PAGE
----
By Laura Tsu //
Aaron Maine has written music under a number of different monikers, including, but not limited, to Aaron Maine and the Reilly Brothers, Space Ghost Cowboys and Ronald Paris.
As Porches, though, Maine has found success in composing honest, disrobed songs in his full-length releases Slow Dance in the Cosmos and Pool. Following shows in Berkeley and Southern California, the New York outfit made a stop off in SF to perform for a jam-packed audience at The Independent on a Sunday night.
Opening the evening was Rivergazer, the creative outlet for Porches guitarist Kevin Farrant, who produces melodies that combine interluding minimalism with catchier synth textures, building up to some dramatic danceable hooks. Many of Farrant’s songs address darkness and beauty, and a haunting falsetto and salient pauses further dramatize the content.
Michelle Zauner’s band Japanese Breakfast delivered an exuberant set to dial up the crowd’s energy. Zauner, despite being rather petite in size, seems to almost never stop moving. As she swayed with each song, she showed her wide vocal range as well as her diverse songwriting.
Zauner certainly knows how to sing delicately and tug at the heartstrings, but she can also scream her emotions out (something that you’re more likely to hear in her other band, Little Big League). The last song of Japanese Breakfast’s set, which Zauner has said is about falling in love with a robot, deviated from the group’s indie-rock sound for more of an electronically-driven foundation that incorporated auto-tune in her voice. She also gave a special shout-out to local Bay Area songwriter Jay Som, who supported Japanese Breakfast and Mitski during their U.S. tour this year.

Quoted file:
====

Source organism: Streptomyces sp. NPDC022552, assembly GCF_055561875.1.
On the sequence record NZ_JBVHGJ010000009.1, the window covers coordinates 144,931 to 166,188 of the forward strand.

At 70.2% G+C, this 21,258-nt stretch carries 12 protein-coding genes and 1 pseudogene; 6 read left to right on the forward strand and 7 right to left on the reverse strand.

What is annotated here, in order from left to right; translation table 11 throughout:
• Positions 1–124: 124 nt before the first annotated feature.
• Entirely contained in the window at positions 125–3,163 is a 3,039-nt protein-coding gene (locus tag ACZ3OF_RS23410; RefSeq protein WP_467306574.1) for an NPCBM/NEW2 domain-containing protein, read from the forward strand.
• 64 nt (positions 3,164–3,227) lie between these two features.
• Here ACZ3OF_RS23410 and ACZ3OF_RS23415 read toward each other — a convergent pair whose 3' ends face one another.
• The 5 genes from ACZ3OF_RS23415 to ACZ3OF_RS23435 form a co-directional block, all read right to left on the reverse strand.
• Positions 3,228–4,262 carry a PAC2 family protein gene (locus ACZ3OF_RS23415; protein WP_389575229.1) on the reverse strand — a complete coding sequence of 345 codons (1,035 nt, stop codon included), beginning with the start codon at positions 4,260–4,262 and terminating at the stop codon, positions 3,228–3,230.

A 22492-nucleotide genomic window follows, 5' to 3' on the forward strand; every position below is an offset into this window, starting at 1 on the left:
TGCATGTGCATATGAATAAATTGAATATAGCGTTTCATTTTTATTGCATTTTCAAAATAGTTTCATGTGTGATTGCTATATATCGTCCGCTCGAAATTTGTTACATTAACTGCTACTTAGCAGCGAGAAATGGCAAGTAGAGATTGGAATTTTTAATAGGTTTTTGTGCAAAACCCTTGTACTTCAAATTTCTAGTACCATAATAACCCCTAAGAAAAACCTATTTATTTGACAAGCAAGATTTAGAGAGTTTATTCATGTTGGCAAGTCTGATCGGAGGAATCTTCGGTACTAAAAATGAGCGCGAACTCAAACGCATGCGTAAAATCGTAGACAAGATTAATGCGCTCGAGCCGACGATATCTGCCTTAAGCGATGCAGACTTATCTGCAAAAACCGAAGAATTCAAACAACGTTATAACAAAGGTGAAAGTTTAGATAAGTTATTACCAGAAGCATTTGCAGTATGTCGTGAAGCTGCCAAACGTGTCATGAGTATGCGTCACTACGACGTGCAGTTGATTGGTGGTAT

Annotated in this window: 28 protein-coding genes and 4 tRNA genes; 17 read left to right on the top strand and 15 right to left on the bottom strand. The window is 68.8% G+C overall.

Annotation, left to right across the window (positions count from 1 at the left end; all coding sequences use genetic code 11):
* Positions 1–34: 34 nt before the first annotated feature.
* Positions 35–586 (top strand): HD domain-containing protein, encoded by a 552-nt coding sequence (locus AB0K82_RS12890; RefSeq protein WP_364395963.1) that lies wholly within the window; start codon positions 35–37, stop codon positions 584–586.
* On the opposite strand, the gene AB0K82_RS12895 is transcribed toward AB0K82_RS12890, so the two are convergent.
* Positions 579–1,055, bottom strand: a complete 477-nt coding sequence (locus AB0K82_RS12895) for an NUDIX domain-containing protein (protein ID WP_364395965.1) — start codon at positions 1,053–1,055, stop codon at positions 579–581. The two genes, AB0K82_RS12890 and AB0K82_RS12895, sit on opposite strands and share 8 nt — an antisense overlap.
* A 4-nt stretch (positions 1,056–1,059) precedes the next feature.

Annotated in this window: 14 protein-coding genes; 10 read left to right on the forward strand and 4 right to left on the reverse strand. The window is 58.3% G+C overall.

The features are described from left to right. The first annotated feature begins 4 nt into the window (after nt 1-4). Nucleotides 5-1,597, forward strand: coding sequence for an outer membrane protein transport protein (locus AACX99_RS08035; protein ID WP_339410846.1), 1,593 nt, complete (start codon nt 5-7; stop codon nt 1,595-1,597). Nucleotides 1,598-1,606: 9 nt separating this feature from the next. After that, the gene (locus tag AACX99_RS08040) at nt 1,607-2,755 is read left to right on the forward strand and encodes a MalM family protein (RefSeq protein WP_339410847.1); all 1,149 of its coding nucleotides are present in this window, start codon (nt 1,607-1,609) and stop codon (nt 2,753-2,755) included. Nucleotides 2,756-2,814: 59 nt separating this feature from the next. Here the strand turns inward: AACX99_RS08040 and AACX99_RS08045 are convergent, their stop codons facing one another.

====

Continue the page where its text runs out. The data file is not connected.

For Porches’ headlining set, Maine stepped onstage with five supporting musicians joining him, including his girlfriend Greta Kline (better known by her stage name Frankie Cosmos). Maine and Kline collaborate on each other’s musical projects, with Maine serving as Kline’s drummer for Frankie Cosmos.
At The Independent, Maine built melodies with his guitar while Kline switched from bass to keyboards and even contributed vocals. He crafted an austere stage presence as he unveiled poignant vocals and slow, gyrating dance moves rather than showing ounces of energy and offering excessive banter. Doing so didn’t prove any lack of confidence on Maine’s part, but it did indicate his own artistic expression in performing the music impartially and modestly. By the end of the evening, Maine had showcased his music just as he had presented himself — seemingly simple, yet thick with emotion.